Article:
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Get this from a library! Social stratification and inequality: class conflict in historical, comparative, and global perspective. [Harold R Kerbo]. See more ideas about Social stratification, Social class and Sociology. Kerbo, Social Stratification and Inequality, 8th edition Social Stratification, Sample. Social stratification and inequality: class conflict in historical, comparative, and global perspective / Harold R. Kerbo Kerbo, Harold R · View online · Borrow · Buy .
Price Statues, Ethnicity and Religion, and G. New Perspectives on the Emergence and social identities in the ancient world, of Social Inequality,chapter 3, E B. Nordbladh, This perfect body, Anthropological Archaeology, 31,this virgin text: White, Subsistence economics, family Archaeology after Structuralism,size, and the emergence of social complexity Goddesses, Whores, Wives, and Slaves: Power, Economy, and Ideology, H5- L.
Yoffee,Myths of the Archaic State: Masculinity, Power and Identity in Communities: Beyond Identification, G1- D. Tringham, Households with faces: Meskell, An archaeology of social remains, in J. Gilchrist, Gender and Material Culture: Morris, Hands up for the individual!
Hodder, Gender representation and social Cambridge Archaeological Journal, 3 1, reality, in D. Papadopoulos, Greek Towers and Slaves: An Archaeology of H L. Dal Lago and C. Gleba, Textile tools and specialisation in K1- S.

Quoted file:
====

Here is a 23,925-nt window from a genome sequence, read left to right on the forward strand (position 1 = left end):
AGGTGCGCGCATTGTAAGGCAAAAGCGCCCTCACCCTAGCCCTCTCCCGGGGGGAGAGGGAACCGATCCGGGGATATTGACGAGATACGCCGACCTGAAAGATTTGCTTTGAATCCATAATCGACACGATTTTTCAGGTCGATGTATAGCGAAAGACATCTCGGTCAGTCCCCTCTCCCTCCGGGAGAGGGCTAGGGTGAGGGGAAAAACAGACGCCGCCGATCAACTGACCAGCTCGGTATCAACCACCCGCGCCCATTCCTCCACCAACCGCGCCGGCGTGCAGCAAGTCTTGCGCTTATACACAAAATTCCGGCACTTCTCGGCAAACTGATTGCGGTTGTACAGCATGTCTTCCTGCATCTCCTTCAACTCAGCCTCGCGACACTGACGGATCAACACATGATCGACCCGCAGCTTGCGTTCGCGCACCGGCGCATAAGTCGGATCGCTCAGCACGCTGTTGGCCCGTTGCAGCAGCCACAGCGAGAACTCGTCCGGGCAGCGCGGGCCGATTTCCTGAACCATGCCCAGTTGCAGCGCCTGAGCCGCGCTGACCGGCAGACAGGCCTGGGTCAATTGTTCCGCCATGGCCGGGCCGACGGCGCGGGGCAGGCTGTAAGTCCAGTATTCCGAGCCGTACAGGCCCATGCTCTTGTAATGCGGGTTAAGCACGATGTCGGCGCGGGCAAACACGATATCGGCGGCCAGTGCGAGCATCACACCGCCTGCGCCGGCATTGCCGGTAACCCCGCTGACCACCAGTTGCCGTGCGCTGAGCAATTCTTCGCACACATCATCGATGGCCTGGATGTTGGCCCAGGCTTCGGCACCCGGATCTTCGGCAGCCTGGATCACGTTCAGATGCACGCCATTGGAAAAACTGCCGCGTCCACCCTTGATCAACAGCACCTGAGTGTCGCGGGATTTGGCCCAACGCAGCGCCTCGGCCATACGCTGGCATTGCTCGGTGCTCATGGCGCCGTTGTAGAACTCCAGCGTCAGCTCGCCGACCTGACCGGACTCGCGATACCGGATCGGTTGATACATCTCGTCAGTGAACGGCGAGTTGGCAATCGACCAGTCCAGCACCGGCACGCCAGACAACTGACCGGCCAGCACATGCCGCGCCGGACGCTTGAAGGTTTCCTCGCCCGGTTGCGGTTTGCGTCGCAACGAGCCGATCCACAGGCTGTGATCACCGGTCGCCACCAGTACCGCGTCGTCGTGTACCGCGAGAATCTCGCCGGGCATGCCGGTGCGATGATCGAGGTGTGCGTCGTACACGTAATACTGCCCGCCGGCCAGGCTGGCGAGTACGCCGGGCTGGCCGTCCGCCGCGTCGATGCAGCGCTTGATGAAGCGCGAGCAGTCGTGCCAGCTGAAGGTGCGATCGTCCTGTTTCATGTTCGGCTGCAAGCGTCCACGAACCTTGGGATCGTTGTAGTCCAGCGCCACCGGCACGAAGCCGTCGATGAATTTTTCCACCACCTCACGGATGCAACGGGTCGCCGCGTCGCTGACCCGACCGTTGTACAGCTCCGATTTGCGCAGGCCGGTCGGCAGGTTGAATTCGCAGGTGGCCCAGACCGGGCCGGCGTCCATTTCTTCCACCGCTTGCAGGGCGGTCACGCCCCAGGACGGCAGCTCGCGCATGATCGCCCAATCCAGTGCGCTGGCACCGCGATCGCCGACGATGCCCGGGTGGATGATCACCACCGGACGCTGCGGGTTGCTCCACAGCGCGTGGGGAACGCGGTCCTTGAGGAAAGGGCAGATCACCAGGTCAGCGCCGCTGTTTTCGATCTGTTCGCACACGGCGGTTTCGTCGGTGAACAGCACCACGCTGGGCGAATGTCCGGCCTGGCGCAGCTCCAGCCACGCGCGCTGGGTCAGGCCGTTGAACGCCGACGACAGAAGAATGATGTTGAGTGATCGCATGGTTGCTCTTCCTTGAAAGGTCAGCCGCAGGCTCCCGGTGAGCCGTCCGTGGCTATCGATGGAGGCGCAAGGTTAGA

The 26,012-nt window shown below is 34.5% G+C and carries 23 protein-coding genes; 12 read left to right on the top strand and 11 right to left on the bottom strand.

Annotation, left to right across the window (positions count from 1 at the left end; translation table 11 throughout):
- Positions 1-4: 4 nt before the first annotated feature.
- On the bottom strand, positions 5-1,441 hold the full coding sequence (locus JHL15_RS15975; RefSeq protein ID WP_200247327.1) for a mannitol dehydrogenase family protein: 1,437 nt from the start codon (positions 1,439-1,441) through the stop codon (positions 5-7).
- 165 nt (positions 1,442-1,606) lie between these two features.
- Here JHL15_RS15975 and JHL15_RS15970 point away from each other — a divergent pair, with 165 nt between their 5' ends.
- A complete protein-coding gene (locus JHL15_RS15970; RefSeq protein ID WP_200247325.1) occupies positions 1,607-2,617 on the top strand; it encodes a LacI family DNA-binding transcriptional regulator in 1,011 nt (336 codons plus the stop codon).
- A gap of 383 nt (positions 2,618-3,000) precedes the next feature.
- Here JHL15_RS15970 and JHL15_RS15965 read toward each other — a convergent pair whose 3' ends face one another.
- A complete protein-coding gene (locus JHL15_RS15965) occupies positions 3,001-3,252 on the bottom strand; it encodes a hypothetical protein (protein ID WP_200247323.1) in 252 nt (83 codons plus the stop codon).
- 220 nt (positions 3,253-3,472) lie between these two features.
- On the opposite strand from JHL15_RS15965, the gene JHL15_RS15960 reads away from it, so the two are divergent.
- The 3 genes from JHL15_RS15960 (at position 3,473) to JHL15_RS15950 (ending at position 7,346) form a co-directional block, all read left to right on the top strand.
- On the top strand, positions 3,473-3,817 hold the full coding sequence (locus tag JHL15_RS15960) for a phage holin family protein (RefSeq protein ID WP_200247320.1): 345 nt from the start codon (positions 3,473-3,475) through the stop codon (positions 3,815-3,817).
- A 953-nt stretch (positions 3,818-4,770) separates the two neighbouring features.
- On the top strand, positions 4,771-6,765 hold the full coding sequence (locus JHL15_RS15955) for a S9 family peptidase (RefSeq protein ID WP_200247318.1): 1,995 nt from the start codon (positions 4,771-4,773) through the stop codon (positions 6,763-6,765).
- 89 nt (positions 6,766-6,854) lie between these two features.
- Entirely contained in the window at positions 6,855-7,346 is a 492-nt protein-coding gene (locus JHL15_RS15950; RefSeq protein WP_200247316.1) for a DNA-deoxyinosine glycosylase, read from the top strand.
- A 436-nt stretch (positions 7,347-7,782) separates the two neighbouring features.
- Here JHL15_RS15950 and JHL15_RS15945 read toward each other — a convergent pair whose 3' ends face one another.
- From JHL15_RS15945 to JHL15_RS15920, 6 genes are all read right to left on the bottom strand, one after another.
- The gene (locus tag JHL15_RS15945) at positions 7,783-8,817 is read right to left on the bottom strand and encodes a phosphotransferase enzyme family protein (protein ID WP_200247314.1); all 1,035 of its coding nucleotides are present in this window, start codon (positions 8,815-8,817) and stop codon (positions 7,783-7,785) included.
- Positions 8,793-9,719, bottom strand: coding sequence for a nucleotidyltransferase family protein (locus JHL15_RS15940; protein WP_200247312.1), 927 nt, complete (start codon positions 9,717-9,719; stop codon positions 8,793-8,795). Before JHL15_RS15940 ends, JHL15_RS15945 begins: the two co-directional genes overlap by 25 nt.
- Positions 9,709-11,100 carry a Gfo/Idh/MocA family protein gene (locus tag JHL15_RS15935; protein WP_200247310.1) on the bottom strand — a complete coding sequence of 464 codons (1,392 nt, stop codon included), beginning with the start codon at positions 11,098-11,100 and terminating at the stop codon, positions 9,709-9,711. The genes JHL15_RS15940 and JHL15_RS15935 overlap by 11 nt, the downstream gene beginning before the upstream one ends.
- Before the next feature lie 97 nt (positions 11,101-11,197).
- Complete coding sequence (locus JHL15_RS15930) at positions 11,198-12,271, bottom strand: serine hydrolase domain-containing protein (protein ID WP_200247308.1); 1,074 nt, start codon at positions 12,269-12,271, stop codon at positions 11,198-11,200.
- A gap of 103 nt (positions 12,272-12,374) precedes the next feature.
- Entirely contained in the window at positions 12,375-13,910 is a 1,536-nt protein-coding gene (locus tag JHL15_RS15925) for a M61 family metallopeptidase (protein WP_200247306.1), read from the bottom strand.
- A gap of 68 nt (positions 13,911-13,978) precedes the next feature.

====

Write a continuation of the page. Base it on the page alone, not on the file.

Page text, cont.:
Bennett, Skeletal evidence for I1- M. Golden, Children and Childhood in Classical sex roles and gender hierarchies in prehistory, Athens, in B. Payne, Social Divisions,chapter 1, 1-33, and chapter 6, L2- J. Pearson and others, Food and social I3- A. Stable isotope evidence of Race, and Gender in Sociological Perspective, differentiation in diet according to burial practice and sex in the early Neolithic, I4- L.
Dandamev et alii eds. Marginalization, and Economic Process, in T. Feinman, Foundations of Social D. A Case Study in J5- I. Lobao and others eds. Tarlow, Bereavement and of Spatial Inequality, Commemoration: A Comparison of N1- L. American Antiquity 44 4, Archaeology, 24,N4- M. Pearson, Mortuary practices, society and ideology: O — Demography in Archaeology Hodder ed. Quantitative Approaches, N5- A. Cannon, The historical dimension inmortuary expressions of status and sentiment, O2- T.
Roberts et alii eds. Morris, Burial and Ancient Society. Huntington, Celebrations of expansion: Evidence of O5- A.
The Archaeology of Inequality - Syllabus | Orlando Cerasuolo - voyancegeni.us
New Insights N I. Methodological Handbook, M. A Sourcebook,Q2- P. Shaw and others, The handbook of P5- C. Warwick-Booth, Social Inequality, 8. This course is a seminar course, with all students individually responsible for the quality of the group discussions. Intellectual honor, excellence, and honesty are demanded in all work. Students cooperation is appreciated.